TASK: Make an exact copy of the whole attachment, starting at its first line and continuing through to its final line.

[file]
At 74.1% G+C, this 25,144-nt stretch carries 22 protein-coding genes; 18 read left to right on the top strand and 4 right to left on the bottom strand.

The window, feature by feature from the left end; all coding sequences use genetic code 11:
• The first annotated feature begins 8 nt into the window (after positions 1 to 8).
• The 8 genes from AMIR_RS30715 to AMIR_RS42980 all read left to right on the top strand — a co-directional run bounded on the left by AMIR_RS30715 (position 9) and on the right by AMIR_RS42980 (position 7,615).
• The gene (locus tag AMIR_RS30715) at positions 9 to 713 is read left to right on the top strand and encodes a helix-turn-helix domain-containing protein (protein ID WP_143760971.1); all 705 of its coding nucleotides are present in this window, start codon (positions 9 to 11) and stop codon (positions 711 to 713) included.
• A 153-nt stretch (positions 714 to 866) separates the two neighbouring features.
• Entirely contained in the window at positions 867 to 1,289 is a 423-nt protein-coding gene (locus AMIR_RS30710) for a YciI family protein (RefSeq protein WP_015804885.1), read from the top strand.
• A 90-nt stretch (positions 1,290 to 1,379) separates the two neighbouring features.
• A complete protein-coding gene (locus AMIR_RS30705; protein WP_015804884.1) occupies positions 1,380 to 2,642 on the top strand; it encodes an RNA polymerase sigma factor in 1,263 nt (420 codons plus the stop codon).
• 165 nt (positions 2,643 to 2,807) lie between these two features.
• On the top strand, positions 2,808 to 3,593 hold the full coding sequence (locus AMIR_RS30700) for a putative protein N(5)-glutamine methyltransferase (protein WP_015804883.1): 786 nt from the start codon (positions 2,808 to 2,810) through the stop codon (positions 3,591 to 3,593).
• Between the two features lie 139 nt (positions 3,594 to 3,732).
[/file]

At 74.1% G+C, this 25,144-nt stretch carries 22 protein-coding genes; 18 read left to right on the top strand and 4 right to left on the bottom strand.

The window, feature by feature from the left end; all coding sequences use genetic code 11:
• The first annotated feature begins 8 nt into the window (after positions 1 to 8).
• The 8 genes from AMIR_RS30715 to AMIR_RS42980 all read left to right on the top strand — a co-directional run bounded on the left by AMIR_RS30715 (position 9) and on the right by AMIR_RS42980 (position 7,615).
• The gene (locus tag AMIR_RS30715) at positions 9 to 713 is read left to right on the top strand and encodes a helix-turn-helix domain-containing protein (protein ID WP_143760971.1); all 705 of its coding nucleotides are present in this window, start codon (positions 9 to 11) and stop codon (positions 711 to 713) included.
• A 153-nt stretch (positions 714 to 866) separates the two neighbouring features.
• Entirely contained in the window at positions 867 to 1,289 is a 423-nt protein-coding gene (locus AMIR_RS30710) for a YciI family protein (RefSeq protein WP_015804885.1), read from the top strand.
• A 90-nt stretch (positions 1,290 to 1,379) separates the two neighbouring features.
• A complete protein-coding gene (locus AMIR_RS30705; protein WP_015804884.1) occupies positions 1,380 to 2,642 on the top strand; it encodes an RNA polymerase sigma factor in 1,263 nt (420 codons plus the stop codon).
• 165 nt (positions 2,643 to 2,807) lie between these two features.
• On the top strand, positions 2,808 to 3,593 hold the full coding sequence (locus AMIR_RS30700) for a putative protein N(5)-glutamine methyltransferase (protein WP_015804883.1): 786 nt from the start codon (positions 2,808 to 2,810) through the stop codon (positions 3,591 to 3,593).
• Between the two features lie 139 nt (positions 3,594 to 3,732).